This follows on nicely from the previous question and can also help you improve future job listings. Take the positive aspects of a role your leaver gives to you and use them in your recruitment adverts to make your ads more appealing.

On the flipside, pay attention to any negative aspects that are raised by your leavers. As you gather more and more responses, you may start to see trends emerging in your data that could be pointing to something more serious than just one or two disgruntled employees. If certain dislikes or concerns become common in your leaver’s responses, investigate the causes and see what can be done to resolve them.

5. What attracted you to your new role?

A bit like professional footballers, there will be times when an employee feels they need to move on to bigger and better things. For example, perhaps your organisation can’t offer the next big step-up the career ladder they want, or they want the experience of working for a bigger brand.

On the other hand, if an employee is leaving for a similar role but with a better wage or enhanced benefits, it will provide you with evidence that you may need to rethink how you reward your staff, so you can be confident of both attracting and retaining the best employees. If they’re leaving for a competitor, understanding what they’re doing to attract staff can also help you to avoid missing out on sought-after industry talent.

6. Do you feel the organisation supported your professional growth and development?

A study by CNBC found that an astounding 94% of employees would stay at a company for longer if the business invested in their career development. So, it’s worth finding out if your organisation is helping its’ employees develop and enhance their skillsets, or if stagnation is pushing them towards the door.

If your outgoing employees consistently mention that a lack of career development or training as a reason for leaving, consider whether introducing training opportunities could help improve your rates of retention in the future.

7. Did you receive regular constructive feedback from your line manager?

Alongside more formal training, your managers should be ready and willing to provide advice and guidance to help employees do their jobs better.

If your outgoing employees say they’d not been receiving any sort of guidance or regular constructive feedback, you may have to investigate whether your managers would perhaps benefit from mentoring or coaching to help them improve their people leadership and management responsibilities.

8. What’s your impression of the company’s culture?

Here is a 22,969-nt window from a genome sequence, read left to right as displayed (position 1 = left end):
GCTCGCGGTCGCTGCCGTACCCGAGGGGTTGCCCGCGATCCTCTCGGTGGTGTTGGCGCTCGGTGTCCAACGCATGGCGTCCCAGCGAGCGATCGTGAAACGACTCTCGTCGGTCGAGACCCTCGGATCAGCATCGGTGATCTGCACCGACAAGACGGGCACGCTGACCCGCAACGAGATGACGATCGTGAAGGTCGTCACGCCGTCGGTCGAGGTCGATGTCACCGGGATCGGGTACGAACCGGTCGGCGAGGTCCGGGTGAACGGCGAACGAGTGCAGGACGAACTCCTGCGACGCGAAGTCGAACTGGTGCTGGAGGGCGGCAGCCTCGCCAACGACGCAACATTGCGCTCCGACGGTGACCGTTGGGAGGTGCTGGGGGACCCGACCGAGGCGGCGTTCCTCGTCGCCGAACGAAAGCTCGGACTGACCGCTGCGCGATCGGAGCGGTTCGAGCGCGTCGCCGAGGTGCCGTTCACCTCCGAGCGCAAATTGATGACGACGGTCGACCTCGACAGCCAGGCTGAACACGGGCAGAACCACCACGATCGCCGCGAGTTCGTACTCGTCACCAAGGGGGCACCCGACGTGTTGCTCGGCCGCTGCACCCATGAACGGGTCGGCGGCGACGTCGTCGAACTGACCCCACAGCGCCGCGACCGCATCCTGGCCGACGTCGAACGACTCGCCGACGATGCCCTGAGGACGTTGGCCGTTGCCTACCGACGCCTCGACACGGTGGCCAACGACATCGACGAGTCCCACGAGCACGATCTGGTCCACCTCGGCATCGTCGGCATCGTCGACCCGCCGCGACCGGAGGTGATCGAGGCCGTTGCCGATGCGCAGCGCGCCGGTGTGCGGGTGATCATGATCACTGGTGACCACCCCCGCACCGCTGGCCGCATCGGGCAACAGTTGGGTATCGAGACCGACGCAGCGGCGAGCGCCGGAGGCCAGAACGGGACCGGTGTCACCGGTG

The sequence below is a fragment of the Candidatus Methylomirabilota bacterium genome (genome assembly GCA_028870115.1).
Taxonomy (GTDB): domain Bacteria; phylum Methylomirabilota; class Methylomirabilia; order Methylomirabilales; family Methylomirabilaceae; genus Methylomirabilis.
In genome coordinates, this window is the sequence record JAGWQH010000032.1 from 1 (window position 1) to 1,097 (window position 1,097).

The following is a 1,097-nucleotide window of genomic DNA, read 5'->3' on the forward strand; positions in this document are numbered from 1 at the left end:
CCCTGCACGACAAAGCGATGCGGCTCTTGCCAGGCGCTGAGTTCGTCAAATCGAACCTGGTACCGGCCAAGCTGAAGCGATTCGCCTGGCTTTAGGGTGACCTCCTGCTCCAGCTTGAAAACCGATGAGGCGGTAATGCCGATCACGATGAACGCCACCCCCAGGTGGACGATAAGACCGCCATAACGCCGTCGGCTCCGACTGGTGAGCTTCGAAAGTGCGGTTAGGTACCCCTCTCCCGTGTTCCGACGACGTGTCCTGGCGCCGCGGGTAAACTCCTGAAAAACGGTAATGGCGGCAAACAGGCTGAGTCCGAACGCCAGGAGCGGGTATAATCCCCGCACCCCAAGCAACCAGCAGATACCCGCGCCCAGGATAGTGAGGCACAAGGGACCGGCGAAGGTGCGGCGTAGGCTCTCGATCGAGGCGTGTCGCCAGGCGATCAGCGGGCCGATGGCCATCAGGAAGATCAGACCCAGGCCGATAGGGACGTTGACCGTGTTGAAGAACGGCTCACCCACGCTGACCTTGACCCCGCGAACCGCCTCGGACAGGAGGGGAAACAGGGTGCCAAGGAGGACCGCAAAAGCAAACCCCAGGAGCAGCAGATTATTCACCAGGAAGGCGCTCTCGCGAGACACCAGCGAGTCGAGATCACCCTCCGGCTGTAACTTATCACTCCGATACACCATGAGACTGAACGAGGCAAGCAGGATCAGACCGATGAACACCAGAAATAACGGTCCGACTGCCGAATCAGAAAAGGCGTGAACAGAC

Our 2022 survey into company culture revealed a staggering 85% of employees said they had left a business or had considered leaving due to a poor company culture or work environment. Our research proved that employees are not prepared to put up with a poor company culture and will leave a role if it doesn’t meet with their expectation.

The exit interview is a glorious opportunity for HR teams to discover if their own company’s culture is fanning the flames of resignations. If the same issues, concerns or comments keep being raised by your leavers, it’s a big red flag that there may areas you need to examine and potentially tackle as a priority.

9. Could we have done more to keep you here?

If you have employees with hard-to-replace skillsets or have proven consistently valuable to your business, asking this simple and straightforward question can give you an explicit understanding into what your company might be missing.

10. Is there anything you’d like to add?

Lastly, while any kind of effective data analysis relies on asking the same well-structured questions at every exit interview, it’s vital to invite leavers to say what’s on their mind by letting your leaver speak freely about their experiences that may not necessarily correspond with your questions. After all, you may discover something about the business you had never even considered before…

Paul Bauer author image

Paul Bauer

Paul Bauer is the Head of Content at Cezanne HR. Based in the Utopia of Milton Keynes (his words, not ours!) he’s worked within the employee benefits, engagement and HR sectors for over four years. He's also earned multiple industry awards for his work - including a coveted Roses Creative Award.